new research detailed in The Wall Street Journal suggests its inequality problems are worse than the United States’ disgraceful performance under the dollar. An incredible feat considering income inequality in 2020 America was the highest of all G7 nations according to data from Organization for Economic Cooperation and Development viewed by Pew Research.
That illustration, of a vanishingly small bitcoin financial elite, was revealed in a new National Bureau of Economic Research study written by professors from the MIT Sloan School of Management and London School of Economics. It found that of the 19 million bitcoin currently in circulation, just 0.01% of buyers control around 27% of the total supply. That 27% percent figure amounts to around 5 million bitcoins, which in turn comes out to about $232 billion USD. The top 1% wealthiest U.S. individuals, by comparison, control “only” about a third of all the country’s wealth, the Journal notes.
The professors conducted their research by, for the first time, mapping out and analyzing every single bitcoin transaction over its 13 years of existence.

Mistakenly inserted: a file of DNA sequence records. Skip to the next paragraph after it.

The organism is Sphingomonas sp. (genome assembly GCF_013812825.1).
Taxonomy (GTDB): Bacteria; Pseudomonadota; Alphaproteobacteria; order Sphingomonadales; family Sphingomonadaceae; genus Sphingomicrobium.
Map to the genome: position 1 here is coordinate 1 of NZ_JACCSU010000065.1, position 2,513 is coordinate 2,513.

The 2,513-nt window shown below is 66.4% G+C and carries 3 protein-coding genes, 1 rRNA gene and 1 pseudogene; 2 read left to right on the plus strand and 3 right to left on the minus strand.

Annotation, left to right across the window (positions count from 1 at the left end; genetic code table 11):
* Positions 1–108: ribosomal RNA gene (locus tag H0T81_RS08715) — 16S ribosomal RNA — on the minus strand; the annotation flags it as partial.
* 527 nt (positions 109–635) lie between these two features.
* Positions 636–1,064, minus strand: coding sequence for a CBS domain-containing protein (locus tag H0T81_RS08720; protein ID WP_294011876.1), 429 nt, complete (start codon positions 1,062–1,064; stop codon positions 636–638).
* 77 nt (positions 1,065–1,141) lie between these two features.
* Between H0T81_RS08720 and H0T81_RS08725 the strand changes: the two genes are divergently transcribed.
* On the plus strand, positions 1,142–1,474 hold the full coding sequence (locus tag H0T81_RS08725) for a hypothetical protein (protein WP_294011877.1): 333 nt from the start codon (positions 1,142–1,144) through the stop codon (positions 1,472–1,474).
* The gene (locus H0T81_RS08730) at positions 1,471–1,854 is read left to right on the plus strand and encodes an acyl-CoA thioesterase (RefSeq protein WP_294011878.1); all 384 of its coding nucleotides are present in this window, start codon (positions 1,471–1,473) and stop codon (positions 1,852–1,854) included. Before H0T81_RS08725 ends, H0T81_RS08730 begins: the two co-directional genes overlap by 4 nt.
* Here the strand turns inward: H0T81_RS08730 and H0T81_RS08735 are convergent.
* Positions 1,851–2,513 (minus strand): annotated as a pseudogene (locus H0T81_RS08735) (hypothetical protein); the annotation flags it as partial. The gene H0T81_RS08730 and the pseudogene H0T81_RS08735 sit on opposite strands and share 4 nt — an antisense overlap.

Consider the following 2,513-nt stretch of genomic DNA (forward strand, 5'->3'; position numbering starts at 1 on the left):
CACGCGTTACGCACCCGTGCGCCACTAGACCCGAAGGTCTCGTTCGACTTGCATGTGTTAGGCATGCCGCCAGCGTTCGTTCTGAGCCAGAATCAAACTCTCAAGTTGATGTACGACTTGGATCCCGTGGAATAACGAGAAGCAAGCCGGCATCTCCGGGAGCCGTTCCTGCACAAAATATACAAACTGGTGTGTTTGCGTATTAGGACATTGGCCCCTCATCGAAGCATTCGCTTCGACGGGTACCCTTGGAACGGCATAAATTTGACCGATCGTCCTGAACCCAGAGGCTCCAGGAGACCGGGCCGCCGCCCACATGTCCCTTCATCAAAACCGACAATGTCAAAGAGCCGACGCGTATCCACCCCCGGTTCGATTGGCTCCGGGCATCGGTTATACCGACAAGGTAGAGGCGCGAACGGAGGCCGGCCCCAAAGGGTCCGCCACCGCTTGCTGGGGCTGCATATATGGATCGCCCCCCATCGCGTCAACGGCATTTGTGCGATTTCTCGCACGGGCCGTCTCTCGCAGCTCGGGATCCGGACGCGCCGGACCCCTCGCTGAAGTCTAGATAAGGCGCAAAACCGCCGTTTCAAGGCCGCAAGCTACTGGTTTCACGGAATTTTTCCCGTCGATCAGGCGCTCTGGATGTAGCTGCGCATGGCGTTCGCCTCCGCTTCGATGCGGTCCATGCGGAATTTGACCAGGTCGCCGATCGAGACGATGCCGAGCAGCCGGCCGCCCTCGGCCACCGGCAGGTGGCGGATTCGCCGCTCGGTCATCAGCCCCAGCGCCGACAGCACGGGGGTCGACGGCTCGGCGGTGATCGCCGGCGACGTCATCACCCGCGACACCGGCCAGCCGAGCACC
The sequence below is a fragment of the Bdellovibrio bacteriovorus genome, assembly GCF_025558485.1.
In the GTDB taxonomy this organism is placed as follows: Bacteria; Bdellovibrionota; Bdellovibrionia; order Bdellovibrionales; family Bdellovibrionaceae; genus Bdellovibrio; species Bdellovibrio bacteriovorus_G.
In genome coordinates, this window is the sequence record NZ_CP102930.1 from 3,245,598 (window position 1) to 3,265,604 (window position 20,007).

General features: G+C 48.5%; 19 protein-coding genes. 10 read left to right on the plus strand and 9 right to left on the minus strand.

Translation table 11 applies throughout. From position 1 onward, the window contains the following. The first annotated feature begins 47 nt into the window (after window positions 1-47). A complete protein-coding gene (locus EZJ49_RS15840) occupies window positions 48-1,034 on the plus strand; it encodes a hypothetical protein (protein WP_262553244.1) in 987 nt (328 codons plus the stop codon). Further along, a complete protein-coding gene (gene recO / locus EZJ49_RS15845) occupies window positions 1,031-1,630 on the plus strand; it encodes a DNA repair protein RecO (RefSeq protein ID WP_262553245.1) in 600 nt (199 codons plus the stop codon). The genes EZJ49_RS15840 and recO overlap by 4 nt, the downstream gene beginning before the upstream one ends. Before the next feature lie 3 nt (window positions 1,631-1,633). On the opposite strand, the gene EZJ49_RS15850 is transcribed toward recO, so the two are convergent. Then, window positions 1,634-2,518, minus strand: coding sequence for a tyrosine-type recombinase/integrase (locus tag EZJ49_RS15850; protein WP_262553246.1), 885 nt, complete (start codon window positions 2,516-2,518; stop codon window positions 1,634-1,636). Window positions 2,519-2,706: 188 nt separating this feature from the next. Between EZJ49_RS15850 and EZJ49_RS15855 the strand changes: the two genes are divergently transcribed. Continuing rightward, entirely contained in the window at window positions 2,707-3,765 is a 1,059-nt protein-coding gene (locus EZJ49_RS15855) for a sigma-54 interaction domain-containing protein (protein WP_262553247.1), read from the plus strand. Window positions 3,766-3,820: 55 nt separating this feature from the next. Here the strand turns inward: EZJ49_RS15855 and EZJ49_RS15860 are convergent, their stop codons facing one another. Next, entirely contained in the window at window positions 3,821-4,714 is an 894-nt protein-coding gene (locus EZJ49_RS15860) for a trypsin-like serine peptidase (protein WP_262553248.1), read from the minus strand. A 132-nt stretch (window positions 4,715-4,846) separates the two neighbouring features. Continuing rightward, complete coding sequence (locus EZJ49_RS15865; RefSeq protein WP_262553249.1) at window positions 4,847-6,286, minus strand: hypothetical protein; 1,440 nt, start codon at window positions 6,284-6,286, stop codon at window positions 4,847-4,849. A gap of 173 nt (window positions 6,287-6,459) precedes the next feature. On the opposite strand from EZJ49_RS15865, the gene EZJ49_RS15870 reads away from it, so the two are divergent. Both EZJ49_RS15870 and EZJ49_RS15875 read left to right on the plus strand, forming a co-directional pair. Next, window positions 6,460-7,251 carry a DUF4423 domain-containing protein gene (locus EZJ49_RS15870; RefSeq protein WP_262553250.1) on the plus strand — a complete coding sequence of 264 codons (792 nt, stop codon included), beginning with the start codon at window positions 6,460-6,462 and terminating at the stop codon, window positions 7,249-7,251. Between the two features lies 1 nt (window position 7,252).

there have been experts and academics sounding their own alarm bells around bitcoin’s potential inequality-inducing tendencies. In an interview with CNBC Cornell University, economics professor and author of The Future of Money Eswar Prasad granted cryptocurrencies may make digital payments more accessible but said that doesn’t guarantee any lessening of inequality.
“Because of existing inequalities in digital access and financial literacy, they [cryptocurrencies] could end up worsening inequality,
Despite all of this, mentions of “decentralization” and “democracy” and “independence” in relation to crypto abound as a new wave of Web3 investors and enthusiasts spend millions locking in NFTs and forming DAOs to make collective purchases.